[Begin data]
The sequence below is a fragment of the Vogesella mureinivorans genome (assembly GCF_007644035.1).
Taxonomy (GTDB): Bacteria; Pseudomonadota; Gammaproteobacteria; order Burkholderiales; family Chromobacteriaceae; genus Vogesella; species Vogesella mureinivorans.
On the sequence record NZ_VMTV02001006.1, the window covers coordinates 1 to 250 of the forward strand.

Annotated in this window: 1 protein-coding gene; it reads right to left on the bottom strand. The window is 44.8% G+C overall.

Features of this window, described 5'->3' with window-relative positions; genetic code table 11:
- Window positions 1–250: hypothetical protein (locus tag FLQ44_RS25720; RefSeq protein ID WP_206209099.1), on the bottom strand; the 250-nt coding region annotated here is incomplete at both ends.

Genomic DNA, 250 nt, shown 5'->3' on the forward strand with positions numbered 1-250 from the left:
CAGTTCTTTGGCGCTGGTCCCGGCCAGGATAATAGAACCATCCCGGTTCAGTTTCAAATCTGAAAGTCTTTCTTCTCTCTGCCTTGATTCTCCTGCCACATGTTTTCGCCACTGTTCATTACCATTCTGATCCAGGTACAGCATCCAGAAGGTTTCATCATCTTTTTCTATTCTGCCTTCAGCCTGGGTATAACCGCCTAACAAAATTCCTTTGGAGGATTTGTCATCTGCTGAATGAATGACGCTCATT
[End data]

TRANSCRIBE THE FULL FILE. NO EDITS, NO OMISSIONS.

The sequence below is a fragment of the Vogesella mureinivorans genome (assembly GCF_007644035.1).
Taxonomy (GTDB): Bacteria; Pseudomonadota; Gammaproteobacteria; order Burkholderiales; family Chromobacteriaceae; genus Vogesella; species Vogesella mureinivorans.
On the sequence record NZ_VMTV02001006.1, the window covers coordinates 1 to 250 of the forward strand.

Annotated in this window: 1 protein-coding gene; it reads right to left on the bottom strand. The window is 44.8% G+C overall.

Features of this window, described 5'->3' with window-relative positions; genetic code table 11:
- Window positions 1–250: hypothetical protein (locus tag FLQ44_RS25720; RefSeq protein ID WP_206209099.1), on the bottom strand; the 250-nt coding region annotated here is incomplete at both ends.

Genomic DNA, 250 nt, shown 5'->3' on the forward strand with positions numbered 1-250 from the left:
CAGTTCTTTGGCGCTGGTCCCGGCCAGGATAATAGAACCATCCCGGTTCAGTTTCAAATCTGAAAGTCTTTCTTCTCTCTGCCTTGATTCTCCTGCCACATGTTTTCGCCACTGTTCATTACCATTCTGATCCAGGTACAGCATCCAGAAGGTTTCATCATCTTTTTCTATTCTGCCTTCAGCCTGGGTATAACCGCCTAACAAAATTCCTTTGGAGGATTTGTCATCTGCTGAATGAATGACGCTCATT